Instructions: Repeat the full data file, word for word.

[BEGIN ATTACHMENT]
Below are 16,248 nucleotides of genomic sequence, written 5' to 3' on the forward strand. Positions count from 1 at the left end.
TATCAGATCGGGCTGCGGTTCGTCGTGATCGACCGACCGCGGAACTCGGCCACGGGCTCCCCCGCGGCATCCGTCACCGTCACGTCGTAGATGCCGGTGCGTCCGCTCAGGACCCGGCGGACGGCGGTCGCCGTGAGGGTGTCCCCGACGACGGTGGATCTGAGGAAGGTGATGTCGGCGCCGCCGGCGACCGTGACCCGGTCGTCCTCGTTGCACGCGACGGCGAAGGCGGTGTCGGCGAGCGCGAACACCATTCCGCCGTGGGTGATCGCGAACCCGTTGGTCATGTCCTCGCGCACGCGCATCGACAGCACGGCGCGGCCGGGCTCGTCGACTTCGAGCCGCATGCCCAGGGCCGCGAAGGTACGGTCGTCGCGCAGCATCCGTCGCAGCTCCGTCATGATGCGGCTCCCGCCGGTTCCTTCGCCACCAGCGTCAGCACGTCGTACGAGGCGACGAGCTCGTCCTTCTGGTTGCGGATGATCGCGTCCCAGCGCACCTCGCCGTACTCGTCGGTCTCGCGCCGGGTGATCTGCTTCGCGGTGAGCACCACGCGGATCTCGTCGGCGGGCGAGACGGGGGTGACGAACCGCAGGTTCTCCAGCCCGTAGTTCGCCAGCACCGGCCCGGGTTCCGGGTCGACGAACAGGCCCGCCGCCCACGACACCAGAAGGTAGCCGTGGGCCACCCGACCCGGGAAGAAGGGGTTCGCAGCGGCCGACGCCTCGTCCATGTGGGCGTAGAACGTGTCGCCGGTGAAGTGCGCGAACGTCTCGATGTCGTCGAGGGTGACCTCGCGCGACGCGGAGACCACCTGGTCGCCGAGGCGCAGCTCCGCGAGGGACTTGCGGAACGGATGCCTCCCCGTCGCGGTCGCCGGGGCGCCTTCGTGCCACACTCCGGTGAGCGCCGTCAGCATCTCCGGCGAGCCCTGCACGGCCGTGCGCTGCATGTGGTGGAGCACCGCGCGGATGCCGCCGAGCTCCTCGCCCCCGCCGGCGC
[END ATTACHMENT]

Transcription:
Below are 16,248 nucleotides of genomic sequence, written 5' to 3' on the forward strand. Positions count from 1 at the left end.
TATCAGATCGGGCTGCGGTTCGTCGTGATCGACCGACCGCGGAACTCGGCCACGGGCTCCCCCGCGGCATCCGTCACCGTCACGTCGTAGATGCCGGTGCGTCCGCTCAGGACCCGGCGGACGGCGGTCGCCGTGAGGGTGTCCCCGACGACGGTGGATCTGAGGAAGGTGATGTCGGCGCCGCCGGCGACCGTGACCCGGTCGTCCTCGTTGCACGCGACGGCGAAGGCGGTGTCGGCGAGCGCGAACACCATTCCGCCGTGGGTGATCGCGAACCCGTTGGTCATGTCCTCGCGCACGCGCATCGACAGCACGGCGCGGCCGGGCTCGTCGACTTCGAGCCGCATGCCCAGGGCCGCGAAGGTACGGTCGTCGCGCAGCATCCGTCGCAGCTCCGTCATGATGCGGCTCCCGCCGGTTCCTTCGCCACCAGCGTCAGCACGTCGTACGAGGCGACGAGCTCGTCCTTCTGGTTGCGGATGATCGCGTCCCAGCGCACCTCGCCGTACTCGTCGGTCTCGCGCCGGGTGATCTGCTTCGCGGTGAGCACCACGCGGATCTCGTCGGCGGGCGAGACGGGGGTGACGAACCGCAGGTTCTCCAGCCCGTAGTTCGCCAGCACCGGCCCGGGTTCCGGGTCGACGAACAGGCCCGCCGCCCACGACACCAGAAGGTAGCCGTGGGCCACCCGACCCGGGAAGAAGGGGTTCGCAGCGGCCGACGCCTCGTCCATGTGGGCGTAGAACGTGTCGCCGGTGAAGTGCGCGAACGTCTCGATGTCGTCGAGGGTGACCTCGCGCGACGCGGAGACCACCTGGTCGCCGAGGCGCAGCTCCGCGAGGGACTTGCGGAACGGATGCCTCCCCGTCGCGGTCGCCGGGGCGCCTTCGTGCCACACTCCGGTGAGCGCCGTCAGCATCTCCGGCGAGCCCTGCACGGCCGTGCGCTGCATGTGGTGGAGCACCGCGCGGATGCCGCCGAGCTCCTCGCCCCCGCCGGCGC